Moreover, Moscow’s presence could bring about greater cooperation between Tehran and Moscow at the expense of US-Iraqi cooperation. In fact, in his first trip to Iraq as the new Chairman of the Joint Chiefs of Staff, US General Joseph Dunford advised Abadi and Iraqi Defense Minister Khaled al-Obeidi that, “it would make it very difficult for us to be able to provide the kind of support you need if the Russians were here conducting operations as well providing air support.” Russia’s presence exacerbates the complex situation Abadi currently faces. He is caught in a delicate balancing act as he attempts to gain independence from divisive Iranian proxy militias while simultaneously maintaining US support for Iraqi-led operations and training. With Russian support, the Western-Shia-Iranian balance is at risk of tipping away from the West, whose efforts may be hampered by Russia, potentially leading to a more volatile political environment where opposition to reforms grows stronger and militias become the main fighting force against ISIS. Also, succumbing to powerful Shia militias and political figures who call for Russian airstrikes would alienate Sunni tribal fighters who would likely not tolerate Abadi’s collaboration with Moscow and Tehran. Furthermore, Iranian backed groups and politicians have already denounced Abadi’s National Guard Law that aims to incorporate Sunni tribal fighters in the fight against the Islamic State, as well as his proposed salary cuts to federal employees. Abadi was dealt the largest blow to his reform package on November 2 of last year when the ruling State of Law coalition in parliament blocked his ability to pass reforms unilaterally, requiring wider consultation. Russia may embolden Iranian and Shia elements of Iraq’s government who it would potentially coordinate with and hinder the development of a more inclusive political environment.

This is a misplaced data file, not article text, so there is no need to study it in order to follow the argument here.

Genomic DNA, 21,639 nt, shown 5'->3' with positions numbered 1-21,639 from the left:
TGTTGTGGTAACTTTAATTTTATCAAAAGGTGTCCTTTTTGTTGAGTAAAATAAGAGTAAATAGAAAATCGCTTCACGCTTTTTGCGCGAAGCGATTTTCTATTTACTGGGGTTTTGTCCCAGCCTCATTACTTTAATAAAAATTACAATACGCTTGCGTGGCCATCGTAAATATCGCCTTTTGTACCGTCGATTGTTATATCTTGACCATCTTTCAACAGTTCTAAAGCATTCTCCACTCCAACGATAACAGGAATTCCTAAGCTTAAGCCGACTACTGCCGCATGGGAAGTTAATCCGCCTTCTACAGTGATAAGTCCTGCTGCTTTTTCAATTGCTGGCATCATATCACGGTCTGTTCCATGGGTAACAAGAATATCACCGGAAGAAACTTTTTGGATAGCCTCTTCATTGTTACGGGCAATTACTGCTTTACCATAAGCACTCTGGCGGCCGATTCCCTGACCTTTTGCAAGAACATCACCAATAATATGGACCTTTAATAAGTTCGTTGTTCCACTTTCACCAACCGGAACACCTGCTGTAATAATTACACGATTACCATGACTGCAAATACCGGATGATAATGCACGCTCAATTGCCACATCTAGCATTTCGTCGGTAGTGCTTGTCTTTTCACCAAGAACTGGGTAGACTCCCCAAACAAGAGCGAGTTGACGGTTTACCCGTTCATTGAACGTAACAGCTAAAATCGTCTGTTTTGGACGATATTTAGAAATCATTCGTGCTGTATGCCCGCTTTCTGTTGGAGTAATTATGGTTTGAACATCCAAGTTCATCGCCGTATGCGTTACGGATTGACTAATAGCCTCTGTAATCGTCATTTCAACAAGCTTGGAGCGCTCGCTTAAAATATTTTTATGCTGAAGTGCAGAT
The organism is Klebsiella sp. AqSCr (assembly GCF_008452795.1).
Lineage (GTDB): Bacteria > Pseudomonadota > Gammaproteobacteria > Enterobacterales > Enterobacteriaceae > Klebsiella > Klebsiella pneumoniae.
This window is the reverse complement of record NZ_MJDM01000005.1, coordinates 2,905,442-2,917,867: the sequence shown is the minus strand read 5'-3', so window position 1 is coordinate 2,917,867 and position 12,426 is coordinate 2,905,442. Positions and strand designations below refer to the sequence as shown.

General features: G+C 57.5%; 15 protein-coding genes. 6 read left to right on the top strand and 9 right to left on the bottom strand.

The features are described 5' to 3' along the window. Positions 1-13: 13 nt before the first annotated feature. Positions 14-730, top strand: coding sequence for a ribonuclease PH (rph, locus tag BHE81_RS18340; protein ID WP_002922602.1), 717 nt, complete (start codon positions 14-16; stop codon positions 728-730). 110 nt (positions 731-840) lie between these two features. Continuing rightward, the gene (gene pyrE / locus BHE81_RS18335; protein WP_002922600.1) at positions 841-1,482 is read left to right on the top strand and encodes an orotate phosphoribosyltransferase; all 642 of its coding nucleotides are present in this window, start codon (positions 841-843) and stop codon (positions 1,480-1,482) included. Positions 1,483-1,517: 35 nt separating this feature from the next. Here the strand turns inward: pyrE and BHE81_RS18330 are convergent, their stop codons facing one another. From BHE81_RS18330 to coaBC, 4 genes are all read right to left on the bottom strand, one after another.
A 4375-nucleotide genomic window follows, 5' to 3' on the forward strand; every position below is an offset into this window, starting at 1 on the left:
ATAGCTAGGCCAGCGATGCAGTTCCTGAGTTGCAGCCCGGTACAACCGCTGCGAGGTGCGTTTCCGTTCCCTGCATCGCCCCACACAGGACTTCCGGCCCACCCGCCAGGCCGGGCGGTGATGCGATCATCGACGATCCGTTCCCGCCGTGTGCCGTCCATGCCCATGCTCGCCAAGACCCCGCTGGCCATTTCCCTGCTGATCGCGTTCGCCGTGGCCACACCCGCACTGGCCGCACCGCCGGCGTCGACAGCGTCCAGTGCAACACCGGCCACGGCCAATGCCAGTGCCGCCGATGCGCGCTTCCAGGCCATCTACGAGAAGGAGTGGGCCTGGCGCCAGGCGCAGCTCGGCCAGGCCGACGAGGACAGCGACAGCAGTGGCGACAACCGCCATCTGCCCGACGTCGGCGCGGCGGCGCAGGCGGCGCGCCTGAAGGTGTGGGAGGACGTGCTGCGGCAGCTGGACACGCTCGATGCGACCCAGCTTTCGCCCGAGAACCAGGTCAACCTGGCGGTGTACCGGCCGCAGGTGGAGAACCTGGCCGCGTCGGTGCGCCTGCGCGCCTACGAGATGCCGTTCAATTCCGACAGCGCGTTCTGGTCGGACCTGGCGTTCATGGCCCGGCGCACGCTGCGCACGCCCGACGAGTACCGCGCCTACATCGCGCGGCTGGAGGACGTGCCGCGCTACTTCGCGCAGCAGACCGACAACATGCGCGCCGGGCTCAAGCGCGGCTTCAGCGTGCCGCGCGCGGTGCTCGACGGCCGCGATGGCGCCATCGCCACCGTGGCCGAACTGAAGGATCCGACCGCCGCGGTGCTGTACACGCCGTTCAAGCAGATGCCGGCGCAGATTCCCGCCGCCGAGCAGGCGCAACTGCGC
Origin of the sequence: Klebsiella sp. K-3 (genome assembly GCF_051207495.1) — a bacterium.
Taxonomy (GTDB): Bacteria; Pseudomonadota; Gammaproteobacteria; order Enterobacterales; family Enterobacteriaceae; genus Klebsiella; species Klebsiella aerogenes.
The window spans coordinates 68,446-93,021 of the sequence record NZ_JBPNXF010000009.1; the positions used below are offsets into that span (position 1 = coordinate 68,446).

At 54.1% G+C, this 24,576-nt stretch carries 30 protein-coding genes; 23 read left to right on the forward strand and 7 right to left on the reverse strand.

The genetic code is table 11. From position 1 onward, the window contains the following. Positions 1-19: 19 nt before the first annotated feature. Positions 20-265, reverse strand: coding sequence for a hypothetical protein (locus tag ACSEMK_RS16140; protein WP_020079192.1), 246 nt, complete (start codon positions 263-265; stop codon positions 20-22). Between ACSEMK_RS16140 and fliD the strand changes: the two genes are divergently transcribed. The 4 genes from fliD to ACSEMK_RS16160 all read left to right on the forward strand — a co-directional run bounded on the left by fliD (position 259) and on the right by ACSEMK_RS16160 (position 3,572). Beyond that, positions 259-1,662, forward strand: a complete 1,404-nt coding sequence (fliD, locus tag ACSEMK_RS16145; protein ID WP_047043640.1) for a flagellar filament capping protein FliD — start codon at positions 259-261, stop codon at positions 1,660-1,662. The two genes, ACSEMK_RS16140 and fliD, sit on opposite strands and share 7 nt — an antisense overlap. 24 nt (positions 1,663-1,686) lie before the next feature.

Abadi faces fierce opposition, especially from influential Shi’ite politicians, such as former Prime Minster Nuri Al-Maliki and his allies in the Council of Representatives (CoR), who constantly seek to undermine Abadi’s legitimacy. Iranian backed Iraqi Shia militias have denounced protestors’ demands, publically condemned reforms, and the leaders of the most powerful militas – Kata'ib Hezbollah, Badr Organization, and Asa'ib Ahl al-Haq – are searching for avenues to block reforms through constitutional challenges and building opposition in parliament. In addition, the Institute for the Study of War also judges that these proxy groups are “likely to increase kinetic activities in Baghdad to pressure or coerce Prime Minister Abadi to limit further reforms.” Russian influence might exacerbate the complex situation in Iraq and strengthen the voices of these powerful Shiite militias who wish to disrupt political reform and generate more leverage over Abadi.
While it may be tempting to gain additional short-term assistance against ISIL, Russia’s influence may only compound Iraq’s troubles. It could perpetuate Tehran’s major role in Iraqi politics and security, hamper efforts to form a more inclusive government, enable Shia militias posing a serious threat to Abadi’s reform package, and weaken Sunni trust in the central government. Abadi should remain resolute, appease popular demands, work cooperatively with his Shia political bloc in Iraq’s parliament, and Iraq’s current allies in the fight against ISIL. Iraq cannot fall into Russia’s trap, or political reform is doomed to fail and Abadi’s future role could grow increasingly tenuous.